Wyatt Kahn
April 2 - May 7, 2017



Wyatt Kahn doubles down on his unique formal vocabulary with six exquisite new constructions. This exhibition invites the audience to a goofy key party, with frequent surprise guest appearances, including the one and only Dr. Frankenstein, a mentor to Kahn as he attempts to create life itself from canvas and linen. With subtle guile, Kahn proposes a frozen moment of slapstick emptiness, clearing the way for these giant molars to chomp their way through concrete.

Dog is made of thirteen canvases, each individually wrapped in linen. These segments combine into growing conglomerate formations, connected with tight, buzzing transitions highlighting intimate geometric details, like close-ups of a swan. Right angles across the top and bottom are broken and resumed, hinting at ubiquitous tall rectangle art, buried deep in Kahn’s visual puzzle. As the confederate groupings of related parts threaten to overthrow the unity of the whole, one begins to wonder where, in this rhythmic and flush aggregate outline, is the dog? Awaiting this phantom canine's appearance, the audience is assigned a search, while being led around the painting by a myriad of simple metric relationships (the leash). The audience is the dog, on a walk. Or is there a dog and I just haven’t seen it? Show me.

Kahn offers new developments to his shaped canvas work with the introduction of stuffed paintings. With three arms, two or three legs (depending on who is who), and two eyes each, Jamie and Alex are a pair, a smaller and a larger, locked in a sweethearts hug, anthropomorphic artworks in the simplest, silliest way possible, one unit. Sam, Sam and Sam follows up with a repetitive variation, suggesting growing up, growing bigger, a psychological triplet, and a question of bio-mechanical necessity: how to walk on one leg, or three, controlled by three separate minds, or one? Whoops. Extra fingers pop up. Eyeholes or buttholes? Sewn together. Harper suffers the least, endowed with a superset of limbs all her own, and a privileged position in the back corner of the gallery. Their small, hard, perfectly round eyes are surprisingly menacing, and offer the perfect spot for a hidden surveillance camera (contact gallery staff for availability of this option).

In Late, slowness appears on the face of a clock. The time is 2:20, suggesting that someone is twenty minutes late. Twenty minutes late is exactly the edge between casually delayed and unforgivably tardy. I was twenty seven minutes late to our third studio visit. Sorry about that, Wyatt. The two left feet on the left offer a reasonable excuse for this unpunctuality, as anyone with such a serious handicap cannot be expected to always be on time, especially in New York City, where the architectural fabric assumes complementary bipedalism. The small linen segments imperfectly align, creating gaps and spaces between the numeral indicators on the clock face, emphasizing the crooked chunkiness of the toes, leading into another visual puzzle established by an overlaid motif of evenly spaced rectangles that drop across the face of the work at a diagonal. This pattern of voids creates physical problems in each spot where they occur, altering the construction of the depictions in awkwardly comedic ways. Looking at the hidden inward sides of the relief reveals that Kahn has meticulously extended the logic of his personal approaches to linen unto every exposed inch.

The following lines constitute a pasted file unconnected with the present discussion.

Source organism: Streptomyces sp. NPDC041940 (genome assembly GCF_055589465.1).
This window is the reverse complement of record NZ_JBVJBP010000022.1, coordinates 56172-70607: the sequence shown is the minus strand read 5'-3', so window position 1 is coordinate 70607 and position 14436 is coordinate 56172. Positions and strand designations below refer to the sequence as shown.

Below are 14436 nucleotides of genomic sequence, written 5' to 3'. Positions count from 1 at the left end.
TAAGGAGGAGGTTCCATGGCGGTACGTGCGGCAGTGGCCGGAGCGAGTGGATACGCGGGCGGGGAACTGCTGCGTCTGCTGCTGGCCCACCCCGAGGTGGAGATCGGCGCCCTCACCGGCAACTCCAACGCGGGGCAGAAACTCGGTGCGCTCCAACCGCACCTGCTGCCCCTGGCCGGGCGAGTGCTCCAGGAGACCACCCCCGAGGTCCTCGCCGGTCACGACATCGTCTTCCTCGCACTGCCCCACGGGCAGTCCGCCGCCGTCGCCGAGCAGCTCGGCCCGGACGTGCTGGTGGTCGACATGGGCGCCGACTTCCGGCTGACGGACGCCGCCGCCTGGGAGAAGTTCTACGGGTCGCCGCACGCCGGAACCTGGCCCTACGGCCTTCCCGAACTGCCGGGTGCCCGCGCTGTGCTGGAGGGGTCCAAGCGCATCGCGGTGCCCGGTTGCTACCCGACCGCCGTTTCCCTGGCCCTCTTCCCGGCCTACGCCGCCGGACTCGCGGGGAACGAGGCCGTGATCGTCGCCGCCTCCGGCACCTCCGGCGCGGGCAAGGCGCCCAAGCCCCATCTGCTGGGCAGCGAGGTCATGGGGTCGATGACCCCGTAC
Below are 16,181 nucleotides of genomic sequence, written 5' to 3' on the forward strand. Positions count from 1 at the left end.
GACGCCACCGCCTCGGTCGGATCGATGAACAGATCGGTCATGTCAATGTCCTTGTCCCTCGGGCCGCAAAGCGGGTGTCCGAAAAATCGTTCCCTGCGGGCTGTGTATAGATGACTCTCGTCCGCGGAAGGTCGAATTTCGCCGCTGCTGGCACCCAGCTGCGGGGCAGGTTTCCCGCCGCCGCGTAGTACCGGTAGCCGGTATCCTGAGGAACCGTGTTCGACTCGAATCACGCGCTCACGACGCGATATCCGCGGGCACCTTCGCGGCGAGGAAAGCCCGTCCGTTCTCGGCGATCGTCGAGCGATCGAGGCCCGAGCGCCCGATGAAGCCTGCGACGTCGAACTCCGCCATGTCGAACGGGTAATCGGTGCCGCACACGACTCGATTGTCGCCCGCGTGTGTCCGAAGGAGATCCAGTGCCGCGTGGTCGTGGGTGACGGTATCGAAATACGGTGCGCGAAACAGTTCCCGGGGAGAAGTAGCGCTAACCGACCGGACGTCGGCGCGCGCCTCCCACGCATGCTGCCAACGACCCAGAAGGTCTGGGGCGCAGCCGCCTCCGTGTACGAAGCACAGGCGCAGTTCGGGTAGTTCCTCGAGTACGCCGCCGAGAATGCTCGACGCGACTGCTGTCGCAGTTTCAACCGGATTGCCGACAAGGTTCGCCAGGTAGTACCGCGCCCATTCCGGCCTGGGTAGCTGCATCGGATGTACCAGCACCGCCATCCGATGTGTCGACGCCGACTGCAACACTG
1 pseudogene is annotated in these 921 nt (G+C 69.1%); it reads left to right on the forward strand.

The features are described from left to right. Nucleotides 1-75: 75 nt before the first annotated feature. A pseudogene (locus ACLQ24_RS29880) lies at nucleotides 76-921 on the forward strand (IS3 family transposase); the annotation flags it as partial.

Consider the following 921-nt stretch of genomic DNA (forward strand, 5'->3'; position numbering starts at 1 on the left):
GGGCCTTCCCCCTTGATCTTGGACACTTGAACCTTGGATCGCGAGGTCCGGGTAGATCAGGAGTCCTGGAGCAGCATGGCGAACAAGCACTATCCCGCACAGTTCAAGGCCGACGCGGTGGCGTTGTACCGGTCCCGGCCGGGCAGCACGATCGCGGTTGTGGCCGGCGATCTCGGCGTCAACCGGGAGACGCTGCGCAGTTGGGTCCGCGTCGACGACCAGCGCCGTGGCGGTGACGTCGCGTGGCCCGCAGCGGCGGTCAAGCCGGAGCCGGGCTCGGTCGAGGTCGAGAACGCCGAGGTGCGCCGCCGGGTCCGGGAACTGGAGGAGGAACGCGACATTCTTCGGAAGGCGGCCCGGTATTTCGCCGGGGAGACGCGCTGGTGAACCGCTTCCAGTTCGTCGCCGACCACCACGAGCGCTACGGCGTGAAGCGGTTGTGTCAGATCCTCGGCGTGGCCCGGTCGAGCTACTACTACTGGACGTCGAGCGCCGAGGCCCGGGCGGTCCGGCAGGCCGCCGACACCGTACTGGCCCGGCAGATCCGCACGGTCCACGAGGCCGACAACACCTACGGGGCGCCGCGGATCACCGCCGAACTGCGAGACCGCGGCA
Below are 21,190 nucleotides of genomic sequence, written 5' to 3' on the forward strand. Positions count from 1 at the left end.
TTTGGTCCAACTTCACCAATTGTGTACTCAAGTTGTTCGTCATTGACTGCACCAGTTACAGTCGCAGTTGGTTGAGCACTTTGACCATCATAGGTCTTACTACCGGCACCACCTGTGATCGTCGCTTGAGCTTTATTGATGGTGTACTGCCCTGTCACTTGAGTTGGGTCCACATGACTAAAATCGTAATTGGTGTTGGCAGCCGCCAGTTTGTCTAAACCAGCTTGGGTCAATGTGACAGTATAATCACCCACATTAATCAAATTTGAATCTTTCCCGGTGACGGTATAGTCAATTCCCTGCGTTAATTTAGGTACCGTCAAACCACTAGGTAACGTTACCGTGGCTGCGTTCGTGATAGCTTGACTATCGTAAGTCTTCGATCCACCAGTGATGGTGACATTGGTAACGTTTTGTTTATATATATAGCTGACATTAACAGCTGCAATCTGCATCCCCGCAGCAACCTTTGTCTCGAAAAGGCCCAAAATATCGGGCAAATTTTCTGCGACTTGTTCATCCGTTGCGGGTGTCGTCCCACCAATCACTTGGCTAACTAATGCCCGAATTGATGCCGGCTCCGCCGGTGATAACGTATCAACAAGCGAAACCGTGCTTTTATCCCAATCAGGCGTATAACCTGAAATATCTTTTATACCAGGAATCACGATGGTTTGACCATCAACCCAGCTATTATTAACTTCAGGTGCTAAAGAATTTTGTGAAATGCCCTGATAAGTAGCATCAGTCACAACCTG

Midnight Straws addresses the temporal through a depiction of movement. A light bulb is dropped by grasping hands. A universal human moment, the inexplicable release of fragile things without cause seems a passing defect of consciousness, with permanent results. Like the two left feet in Late, Kahn invokes fallibility. Human imperfection, this innocent inescapability of unconscious mistakes, forms the basis of a gentle, humane attitude embedded in all of Kahn’s work. The title also hints at the personal frustration boiling under common error: the feeling of stupidity, of being tired late at night, the desire to persevere and work through fatigue but causing more damage by being overeager, the tension between eagerly wanting something done as soon as possible (tight and clumsy and angry and impatient) or getting it done well (slow and relaxed and an acceptance of mistakes with the confidence of adjustment). Kahn’s work ethic, expressed through turtle movements conjured into being with hours of unspectacular work, does not improve when hurried. The narrative order in Midnight Straws, told in square hunks, bisected at right angles, occurs underneath two linked trapezoids, suggesting a higher unity in which the three terms - hands, lightbulb - become two. And there is no broken glass.

Kahn’s patient creativity plays a rare long game, established through painfully elegant compositions steeped in the joyfully banal, ponderous to make and even slower to ponder. Time, cast as a wrestler, maintains a constant presence, shrewdly negotiating for another round on Kahn’s blank surfaces, which provide a textured opening, an empty playground, a fine-toothed jungle gym to floss with our eyes. Kahn’s durable practice, following a set of highly idiosyncratic manners, offers an ecstasy of responsibility, musing on restraint while simultaneously gripping the inevitable.